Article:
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Intervention!: The United States and the Mexican Revolution, 1913-1917 2nd Pntg Edition

19 customer reviews
ISBN-13: 978-0393313185
ISBN-10: 0393313182
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Intervention!: The United States and the Mexican Revolution, 1913-1917 + The Hunt for Pancho Villa - The Columbus Raid and Pershing's Punitive Expedition 1916-17 + The Life and Times of Pancho Villa
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Editorial Reviews

Amazon.com Review

This history of the United States's meddling in Mexican affairs features a cast of characters who don't make either side look very good. President Woodrow Wilson regularly misapprehends the situation to his south, prompting two violations of Mexican sovereignty: a naval occupation of Veracruz and an aggressive search by the American military for the bandit Pancho Villa, who raided a town in New Mexico. The Mexican politicians were hardly exemplars of democratic enlightenment, but the American response to their shenanigans sparked an enormous amount of national indignation in Mexico that still hasn't entirely vanished. Brigadier General John J. Pershing, the man charged with hunting down Villa, comes across as an upright soldier and one of the book's few noble figures; he's the central character in Eisenhower's most entertaining section.

From Publishers Weekly

Retired brigadier general Eisenhower describes U.S. involvement in the Mexican Revolution and Wilson's confrontations with junta leader Victoriano Huerta and legendary bandit Pancho Villa.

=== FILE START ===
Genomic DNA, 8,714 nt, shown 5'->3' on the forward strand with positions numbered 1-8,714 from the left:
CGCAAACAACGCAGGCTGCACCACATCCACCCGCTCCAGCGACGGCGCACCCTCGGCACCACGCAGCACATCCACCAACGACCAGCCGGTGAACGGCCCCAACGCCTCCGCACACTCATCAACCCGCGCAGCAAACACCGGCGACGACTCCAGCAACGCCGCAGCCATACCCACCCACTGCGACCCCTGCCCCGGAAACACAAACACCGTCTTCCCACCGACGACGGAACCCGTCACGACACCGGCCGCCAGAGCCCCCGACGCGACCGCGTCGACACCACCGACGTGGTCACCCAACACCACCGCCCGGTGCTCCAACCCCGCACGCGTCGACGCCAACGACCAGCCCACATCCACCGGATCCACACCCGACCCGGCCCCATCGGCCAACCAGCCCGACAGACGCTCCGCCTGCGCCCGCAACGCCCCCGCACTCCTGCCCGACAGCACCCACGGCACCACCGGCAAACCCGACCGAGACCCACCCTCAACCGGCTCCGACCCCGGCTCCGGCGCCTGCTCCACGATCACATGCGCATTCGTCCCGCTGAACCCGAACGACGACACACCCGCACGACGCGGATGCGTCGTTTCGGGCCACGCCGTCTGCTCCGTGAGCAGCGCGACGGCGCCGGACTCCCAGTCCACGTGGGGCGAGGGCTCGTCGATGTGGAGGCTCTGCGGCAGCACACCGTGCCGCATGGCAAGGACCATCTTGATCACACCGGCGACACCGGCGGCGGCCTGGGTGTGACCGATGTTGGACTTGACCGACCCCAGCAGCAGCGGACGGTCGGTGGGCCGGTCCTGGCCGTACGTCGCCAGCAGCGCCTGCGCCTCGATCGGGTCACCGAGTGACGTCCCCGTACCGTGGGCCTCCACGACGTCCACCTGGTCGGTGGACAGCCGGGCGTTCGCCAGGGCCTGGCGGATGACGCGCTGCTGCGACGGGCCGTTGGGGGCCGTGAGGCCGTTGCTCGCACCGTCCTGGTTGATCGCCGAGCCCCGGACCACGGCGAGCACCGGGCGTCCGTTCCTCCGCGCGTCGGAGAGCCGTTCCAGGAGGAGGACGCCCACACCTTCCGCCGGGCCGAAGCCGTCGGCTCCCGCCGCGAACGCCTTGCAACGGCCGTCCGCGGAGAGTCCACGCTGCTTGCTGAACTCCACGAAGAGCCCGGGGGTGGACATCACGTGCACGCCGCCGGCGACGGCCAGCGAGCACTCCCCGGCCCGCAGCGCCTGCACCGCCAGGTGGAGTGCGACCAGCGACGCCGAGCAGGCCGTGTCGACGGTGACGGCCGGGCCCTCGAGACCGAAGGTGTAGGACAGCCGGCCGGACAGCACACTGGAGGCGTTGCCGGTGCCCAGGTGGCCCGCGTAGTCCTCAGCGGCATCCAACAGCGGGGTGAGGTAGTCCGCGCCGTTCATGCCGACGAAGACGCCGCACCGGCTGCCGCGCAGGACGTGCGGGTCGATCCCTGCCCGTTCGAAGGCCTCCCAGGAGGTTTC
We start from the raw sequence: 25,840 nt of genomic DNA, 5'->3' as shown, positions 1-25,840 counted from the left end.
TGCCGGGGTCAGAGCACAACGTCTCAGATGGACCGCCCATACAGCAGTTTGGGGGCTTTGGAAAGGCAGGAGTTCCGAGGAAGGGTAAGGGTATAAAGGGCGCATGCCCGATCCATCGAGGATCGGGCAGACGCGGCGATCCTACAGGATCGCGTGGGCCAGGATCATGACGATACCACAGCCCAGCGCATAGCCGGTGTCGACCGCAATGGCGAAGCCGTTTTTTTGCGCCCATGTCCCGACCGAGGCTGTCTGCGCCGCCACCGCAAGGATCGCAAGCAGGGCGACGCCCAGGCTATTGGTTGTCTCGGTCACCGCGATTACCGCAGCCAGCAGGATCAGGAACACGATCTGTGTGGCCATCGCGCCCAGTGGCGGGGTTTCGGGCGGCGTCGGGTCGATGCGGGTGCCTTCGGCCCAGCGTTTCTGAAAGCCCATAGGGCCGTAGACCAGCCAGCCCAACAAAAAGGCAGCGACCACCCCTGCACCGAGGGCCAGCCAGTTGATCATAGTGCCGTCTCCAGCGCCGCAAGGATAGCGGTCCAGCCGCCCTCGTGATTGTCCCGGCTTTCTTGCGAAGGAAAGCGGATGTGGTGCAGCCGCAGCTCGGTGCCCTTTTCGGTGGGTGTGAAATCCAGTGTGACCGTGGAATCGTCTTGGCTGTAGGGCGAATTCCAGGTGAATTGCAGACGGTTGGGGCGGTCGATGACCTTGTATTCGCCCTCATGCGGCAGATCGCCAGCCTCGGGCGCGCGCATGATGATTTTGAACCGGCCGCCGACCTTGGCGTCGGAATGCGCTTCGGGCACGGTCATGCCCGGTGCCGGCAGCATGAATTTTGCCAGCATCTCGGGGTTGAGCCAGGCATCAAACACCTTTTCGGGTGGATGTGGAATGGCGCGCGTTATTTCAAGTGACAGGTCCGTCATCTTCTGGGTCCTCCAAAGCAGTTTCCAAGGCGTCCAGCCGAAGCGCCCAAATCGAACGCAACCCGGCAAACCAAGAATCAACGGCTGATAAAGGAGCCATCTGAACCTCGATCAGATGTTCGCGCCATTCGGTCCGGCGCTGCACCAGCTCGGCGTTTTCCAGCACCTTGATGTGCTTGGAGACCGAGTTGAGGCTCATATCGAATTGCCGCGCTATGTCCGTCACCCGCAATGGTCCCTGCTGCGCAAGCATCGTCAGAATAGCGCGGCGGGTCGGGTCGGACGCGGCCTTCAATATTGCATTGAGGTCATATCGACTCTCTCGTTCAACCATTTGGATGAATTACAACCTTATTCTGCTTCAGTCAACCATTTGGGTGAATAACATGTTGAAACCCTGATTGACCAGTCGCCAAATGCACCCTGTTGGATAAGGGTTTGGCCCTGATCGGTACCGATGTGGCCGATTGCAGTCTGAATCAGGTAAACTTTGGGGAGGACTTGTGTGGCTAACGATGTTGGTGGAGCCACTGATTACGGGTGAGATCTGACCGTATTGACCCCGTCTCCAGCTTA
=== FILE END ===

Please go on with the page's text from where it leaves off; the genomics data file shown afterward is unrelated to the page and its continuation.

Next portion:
Copyright 1995 Reed Business Information, Inc.

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Product Details

  • Paperback: 416 pages
  • Publisher: W. W. Norton & Company; 2nd Pntg edition (July 17, 1995)
  • Language: English
  • ISBN-10: 0393313182
  • ISBN-13: 978-0393313185
  • Product Dimensions: 0.6 x 0.1 x 0.8 inches
  • Shipping Weight: 12.8 ounces (View shipping rates and policies)
  • Average Customer Review: 4.5 out of 5 stars  See all reviews (19 customer reviews)
  • Amazon Best Sellers Rank: #371,916 in Books (See Top 100 in Books)

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Customer Reviews

Most Helpful Customer Reviews

13 of 13 people found the following review helpful By A Customer on March 13, 1997
Format: Paperback
This book is an excellent sythesis of the latest research and writings of the specialists in the field of US Mexican relations. It is just enough for the non specialist to enjoy and frankly, for a specialist such as myself in this period, I found it well worth reading too. It reads well and can be read in a couple of days at most.
While I have had for even longer a copy of Alan Knight's massive synthesis I admit that I have yet to read that one all the way through. Just the footnotes alone could take a day.
If you want a good sort out of the major players on both sides of the border this is for you. Ronald Atkins' Revolution once was the "one book if you're having only one", but that one is long out of print. This is an even better one.
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13 of 13 people found the following review helpful By boblopez@hooked.net on March 8, 1998
Format: Paperback
The author has done a good job in presenting the facts and history leading up to the American intervention into Mexican affairs during the early part of this (20th) century. This book details the American air of superiority as well as Pancho Villa's reason's for raiding Columbus, NM. This is a great book for anyone interested in that period of Mexican-American history
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14 of 15 people found the following review helpful By Robert S. Clay Jr. on June 21, 2001
Format: Paperback